With several key team members sitting on the bench as injured spectators rather than players for Saturday’s game against the Trojans, the Bruins knew they had a challenge in front of them.
UCLA and USC battled it out in a crosstown rivalry match, with the Trojans being ranked second in the Pac-12 prior to the game and the Bruins ranked sixth.
USC emerged triumphant with a 47-43 win at UCLA.
The game was evenly played throughout, with neither team ever grabbing hold of a significant lead. The Bruins were behind by three with just 30 seconds to go but failed to come out on top, missing shots and giving up multiple fouls in the game’s key moments.
“That’s on me. The goal was to get a quick two and then foul because they hadn’t been making their foul shots at that point,” coach Cori Close said.
“Finding a 3-point shot wouldn’t have been to our favor at that point.”
USC coach Michael Cooper said his team paid particular attention in preparation for UCLA’s sophomore guard Thea Lamberger and senior guard Rebekah Gardner. They managed to do what they wanted against Lamberger, he said, but Gardner finished with a 20-point performance.
“Coach Wooden spoke about competitive greatness. It’s giving your best when the best is needed, and if you look back at our most high-pressure games, what has Rebekah Gardner done? Given her best when her best is needed,” Close said.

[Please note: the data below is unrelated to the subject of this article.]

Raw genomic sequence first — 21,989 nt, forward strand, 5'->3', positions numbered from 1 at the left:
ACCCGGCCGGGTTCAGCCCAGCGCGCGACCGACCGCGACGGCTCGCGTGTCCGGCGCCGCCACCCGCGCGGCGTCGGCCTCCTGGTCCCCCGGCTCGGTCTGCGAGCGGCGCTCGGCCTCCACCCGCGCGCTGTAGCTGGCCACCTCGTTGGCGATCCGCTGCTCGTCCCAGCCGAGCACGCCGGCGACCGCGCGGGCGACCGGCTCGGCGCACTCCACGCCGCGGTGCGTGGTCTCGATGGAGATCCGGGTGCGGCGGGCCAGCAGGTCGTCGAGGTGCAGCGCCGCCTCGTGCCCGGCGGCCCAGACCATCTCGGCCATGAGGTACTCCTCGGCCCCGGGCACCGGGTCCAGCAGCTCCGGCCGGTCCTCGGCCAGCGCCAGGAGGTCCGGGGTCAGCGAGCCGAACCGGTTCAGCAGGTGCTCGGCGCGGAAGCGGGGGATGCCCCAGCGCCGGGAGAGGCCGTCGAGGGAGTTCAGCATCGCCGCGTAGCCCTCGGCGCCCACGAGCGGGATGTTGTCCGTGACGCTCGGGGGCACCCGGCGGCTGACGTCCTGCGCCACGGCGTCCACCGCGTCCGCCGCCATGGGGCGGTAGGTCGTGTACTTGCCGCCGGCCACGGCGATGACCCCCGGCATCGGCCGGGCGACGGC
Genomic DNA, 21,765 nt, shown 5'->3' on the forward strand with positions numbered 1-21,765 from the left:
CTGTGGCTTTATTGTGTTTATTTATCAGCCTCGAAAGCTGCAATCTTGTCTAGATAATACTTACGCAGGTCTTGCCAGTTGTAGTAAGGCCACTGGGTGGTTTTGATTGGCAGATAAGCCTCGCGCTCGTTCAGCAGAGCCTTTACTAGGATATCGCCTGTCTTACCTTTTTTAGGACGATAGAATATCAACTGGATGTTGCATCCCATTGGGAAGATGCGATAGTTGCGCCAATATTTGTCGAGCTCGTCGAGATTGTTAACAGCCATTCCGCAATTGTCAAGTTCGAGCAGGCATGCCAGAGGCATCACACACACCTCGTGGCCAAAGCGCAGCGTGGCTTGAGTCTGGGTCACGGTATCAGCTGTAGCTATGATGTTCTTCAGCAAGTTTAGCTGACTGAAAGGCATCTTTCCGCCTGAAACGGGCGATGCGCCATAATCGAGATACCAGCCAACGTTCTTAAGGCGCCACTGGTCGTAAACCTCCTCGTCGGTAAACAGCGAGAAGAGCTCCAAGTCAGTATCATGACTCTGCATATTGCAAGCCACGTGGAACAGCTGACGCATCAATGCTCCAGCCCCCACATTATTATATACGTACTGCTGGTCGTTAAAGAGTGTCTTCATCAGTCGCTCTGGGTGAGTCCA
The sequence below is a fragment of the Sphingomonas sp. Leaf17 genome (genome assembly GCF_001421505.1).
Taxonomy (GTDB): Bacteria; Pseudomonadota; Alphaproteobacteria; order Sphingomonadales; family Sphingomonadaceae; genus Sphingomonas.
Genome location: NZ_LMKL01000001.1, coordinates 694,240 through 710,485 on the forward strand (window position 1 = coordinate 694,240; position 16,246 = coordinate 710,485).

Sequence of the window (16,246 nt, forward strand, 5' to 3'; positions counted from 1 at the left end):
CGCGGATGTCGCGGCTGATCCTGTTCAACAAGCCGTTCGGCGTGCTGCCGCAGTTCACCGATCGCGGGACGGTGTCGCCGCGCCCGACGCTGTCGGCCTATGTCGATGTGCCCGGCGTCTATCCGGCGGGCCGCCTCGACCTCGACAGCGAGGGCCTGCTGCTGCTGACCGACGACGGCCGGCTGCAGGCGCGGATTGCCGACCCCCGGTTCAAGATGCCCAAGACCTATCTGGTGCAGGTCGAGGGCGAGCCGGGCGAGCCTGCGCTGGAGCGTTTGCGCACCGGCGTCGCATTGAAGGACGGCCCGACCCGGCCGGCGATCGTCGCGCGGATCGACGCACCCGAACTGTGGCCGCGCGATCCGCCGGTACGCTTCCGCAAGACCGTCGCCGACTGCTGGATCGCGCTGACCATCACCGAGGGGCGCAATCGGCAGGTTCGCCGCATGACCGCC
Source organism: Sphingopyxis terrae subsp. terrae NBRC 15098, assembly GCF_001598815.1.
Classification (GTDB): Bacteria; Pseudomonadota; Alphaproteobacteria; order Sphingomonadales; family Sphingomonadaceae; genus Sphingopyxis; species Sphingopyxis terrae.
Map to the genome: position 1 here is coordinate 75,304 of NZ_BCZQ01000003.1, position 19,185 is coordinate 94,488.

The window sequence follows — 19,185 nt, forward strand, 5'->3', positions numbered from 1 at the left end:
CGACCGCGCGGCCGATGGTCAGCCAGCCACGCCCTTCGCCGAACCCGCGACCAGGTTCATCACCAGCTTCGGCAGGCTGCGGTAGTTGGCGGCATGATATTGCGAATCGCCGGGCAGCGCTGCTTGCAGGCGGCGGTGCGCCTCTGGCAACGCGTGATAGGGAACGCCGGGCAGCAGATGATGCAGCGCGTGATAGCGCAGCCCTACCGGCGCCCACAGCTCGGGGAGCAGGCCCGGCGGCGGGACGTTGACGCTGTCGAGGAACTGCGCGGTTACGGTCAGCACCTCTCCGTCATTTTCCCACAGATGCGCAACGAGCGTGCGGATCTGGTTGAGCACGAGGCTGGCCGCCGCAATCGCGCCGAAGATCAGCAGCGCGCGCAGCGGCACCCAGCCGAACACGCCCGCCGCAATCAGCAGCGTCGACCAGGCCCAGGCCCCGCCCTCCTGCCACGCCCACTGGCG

UCLA has been repeatedly plagued with injuries this season, most recently when freshman guard Moriah Faulk went down against Arizona. They had to make do with a seven-player rotation, which gave way to a different lineup than they’re used to.
The Bruins started out slow but caught up within a few minutes. Close attributed that to defensive adjustments made in their unusual lineup.
Close stressed the need for team solidarity, and her players agreed.
“We have to find consistent unity. We’re a good team so the biggest thing to take is being consistent together every game,” junior guard Mariah Williams said.
USC’s defense forced bad first shots, as did UCLA’s, but the difference between them was offensive rebounds. The Trojans consistently managed to get multiple shots off a single possession, whereas the Bruins were one and done more often than not.
For much of the second half, the scoreboard laid dormant, with neither team seizing the opportunity to pull ahead.
“If they’re not scoring, I don’t have a problem with that. We just had to get on the offensive rebounds. Everybody’s going to miss shots, it’s just about putbacks,” Gardner said.
Close was not as concerned with the win or loss but was overall more disappointed that the Trojans out-played the Bruins in several areas of the game.
“Let this one hurt a bit ““ I don’t care if we would have won, but to get out-rebounded and out-hustled is on your chest,” Close said. “It would hurt less if we had won, but I would make it hurt. To not have unity and be out-hustled is more important than the final score.”